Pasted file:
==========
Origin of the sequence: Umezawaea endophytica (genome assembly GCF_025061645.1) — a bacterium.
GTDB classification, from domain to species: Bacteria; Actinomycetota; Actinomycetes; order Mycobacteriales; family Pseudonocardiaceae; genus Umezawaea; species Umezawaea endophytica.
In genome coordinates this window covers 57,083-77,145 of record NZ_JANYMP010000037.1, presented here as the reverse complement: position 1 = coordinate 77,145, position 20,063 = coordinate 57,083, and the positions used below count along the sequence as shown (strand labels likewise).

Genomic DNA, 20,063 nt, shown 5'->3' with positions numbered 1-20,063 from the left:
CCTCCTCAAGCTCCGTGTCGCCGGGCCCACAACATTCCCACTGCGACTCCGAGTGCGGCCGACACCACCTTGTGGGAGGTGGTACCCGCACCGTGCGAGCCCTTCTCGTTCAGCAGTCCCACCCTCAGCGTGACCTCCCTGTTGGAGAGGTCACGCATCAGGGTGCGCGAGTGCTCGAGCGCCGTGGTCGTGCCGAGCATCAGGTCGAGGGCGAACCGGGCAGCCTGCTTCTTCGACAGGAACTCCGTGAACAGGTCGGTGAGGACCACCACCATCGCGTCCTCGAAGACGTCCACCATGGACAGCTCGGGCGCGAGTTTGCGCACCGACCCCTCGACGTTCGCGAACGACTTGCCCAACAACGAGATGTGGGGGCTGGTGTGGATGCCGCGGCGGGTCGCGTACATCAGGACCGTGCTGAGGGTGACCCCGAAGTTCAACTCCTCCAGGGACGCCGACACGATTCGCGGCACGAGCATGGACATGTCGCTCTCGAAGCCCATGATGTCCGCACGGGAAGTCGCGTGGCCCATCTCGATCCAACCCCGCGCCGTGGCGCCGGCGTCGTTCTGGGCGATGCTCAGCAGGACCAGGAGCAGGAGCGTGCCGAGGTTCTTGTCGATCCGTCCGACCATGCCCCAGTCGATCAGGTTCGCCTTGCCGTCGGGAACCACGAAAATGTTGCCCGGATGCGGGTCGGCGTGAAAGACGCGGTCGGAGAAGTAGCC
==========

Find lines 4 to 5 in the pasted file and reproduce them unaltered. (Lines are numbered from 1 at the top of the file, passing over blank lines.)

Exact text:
Genomic DNA, 20,063 nt, shown 5'->3' with positions numbered 1-20,063 from the left:
CCTCCTCAAGCTCCGTGTCGCCGGGCCCACAACATTCCCACTGCGACTCCGAGTGCGGCCGACACCACCTTGTGGGAGGTGGTACCCGCACCGTGCGAGCCCTTCTCGTTCAGCAGTCCCACCCTCAGCGTGACCTCCCTGTTGGAGAGGTCACGCATCAGGGTGCGCGAGTGCTCGAGCGCCGTGGTCGTGCCGAGCATCAGGTCGAGGGCGAACCGGGCAGCCTGCTTCTTCGACAGGAACTCCGTGAACAGGTCGGTGAGGACCACCACCATCGCGTCCTCGAAGACGTCCACCATGGACAGCTCGGGCGCGAGTTTGCGCACCGACCCCTCGACGTTCGCGAACGACTTGCCCAACAACGAGATGTGGGGGCTGGTGTGGATGCCGCGGCGGGTCGCGTACATCAGGACCGTGCTGAGGGTGACCCCGAAGTTCAACTCCTCCAGGGACGCCGACACGATTCGCGGCACGAGCATGGACATGTCGCTCTCGAAGCCCATGATGTCCGCACGGGAAGTCGCGTGGCCCATCTCGATCCAACCCCGCGCCGTGGCGCCGGCGTCGTTCTGGGCGATGCTCAGCAGGACCAGGAGCAGGAGCGTGCCGAGGTTCTTGTCGATCCGTCCGACCATGCCCCAGTCGATCAGGTTCGCCTTGCCGTCGGGAACCACGAAAATGTTGCCCGGATGCGGGTCGGCGTGAAAGACGCGGTCGGAGAAGTAGCC